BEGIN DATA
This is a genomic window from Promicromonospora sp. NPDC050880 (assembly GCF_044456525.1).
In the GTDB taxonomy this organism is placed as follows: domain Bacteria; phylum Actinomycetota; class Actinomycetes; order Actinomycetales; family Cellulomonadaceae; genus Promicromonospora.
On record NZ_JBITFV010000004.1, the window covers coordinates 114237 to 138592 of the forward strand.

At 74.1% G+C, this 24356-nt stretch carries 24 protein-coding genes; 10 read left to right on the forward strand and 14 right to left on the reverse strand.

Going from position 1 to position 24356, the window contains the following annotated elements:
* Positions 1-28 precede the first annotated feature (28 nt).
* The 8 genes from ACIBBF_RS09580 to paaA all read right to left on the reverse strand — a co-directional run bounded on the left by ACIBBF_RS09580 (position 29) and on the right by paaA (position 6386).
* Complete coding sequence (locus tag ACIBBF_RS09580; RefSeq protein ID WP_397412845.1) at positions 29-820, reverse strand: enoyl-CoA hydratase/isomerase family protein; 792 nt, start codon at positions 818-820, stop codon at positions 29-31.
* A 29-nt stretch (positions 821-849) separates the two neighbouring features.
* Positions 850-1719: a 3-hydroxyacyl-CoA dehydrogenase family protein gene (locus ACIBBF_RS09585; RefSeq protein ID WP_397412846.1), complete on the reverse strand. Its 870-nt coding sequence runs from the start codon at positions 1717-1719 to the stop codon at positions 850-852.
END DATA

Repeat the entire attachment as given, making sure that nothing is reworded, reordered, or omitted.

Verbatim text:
This is a genomic window from Promicromonospora sp. NPDC050880 (assembly GCF_044456525.1).
In the GTDB taxonomy this organism is placed as follows: domain Bacteria; phylum Actinomycetota; class Actinomycetes; order Actinomycetales; family Cellulomonadaceae; genus Promicromonospora.
On record NZ_JBITFV010000004.1, the window covers coordinates 114237 to 138592 of the forward strand.

At 74.1% G+C, this 24356-nt stretch carries 24 protein-coding genes; 10 read left to right on the forward strand and 14 right to left on the reverse strand.

Going from position 1 to position 24356, the window contains the following annotated elements:
* Positions 1-28 precede the first annotated feature (28 nt).
* The 8 genes from ACIBBF_RS09580 to paaA all read right to left on the reverse strand — a co-directional run bounded on the left by ACIBBF_RS09580 (position 29) and on the right by paaA (position 6386).
* Complete coding sequence (locus tag ACIBBF_RS09580; RefSeq protein ID WP_397412845.1) at positions 29-820, reverse strand: enoyl-CoA hydratase/isomerase family protein; 792 nt, start codon at positions 818-820, stop codon at positions 29-31.
* A 29-nt stretch (positions 821-849) separates the two neighbouring features.
* Positions 850-1719: a 3-hydroxyacyl-CoA dehydrogenase family protein gene (locus ACIBBF_RS09585; RefSeq protein ID WP_397412846.1), complete on the reverse strand. Its 870-nt coding sequence runs from the start codon at positions 1717-1719 to the stop codon at positions 850-852.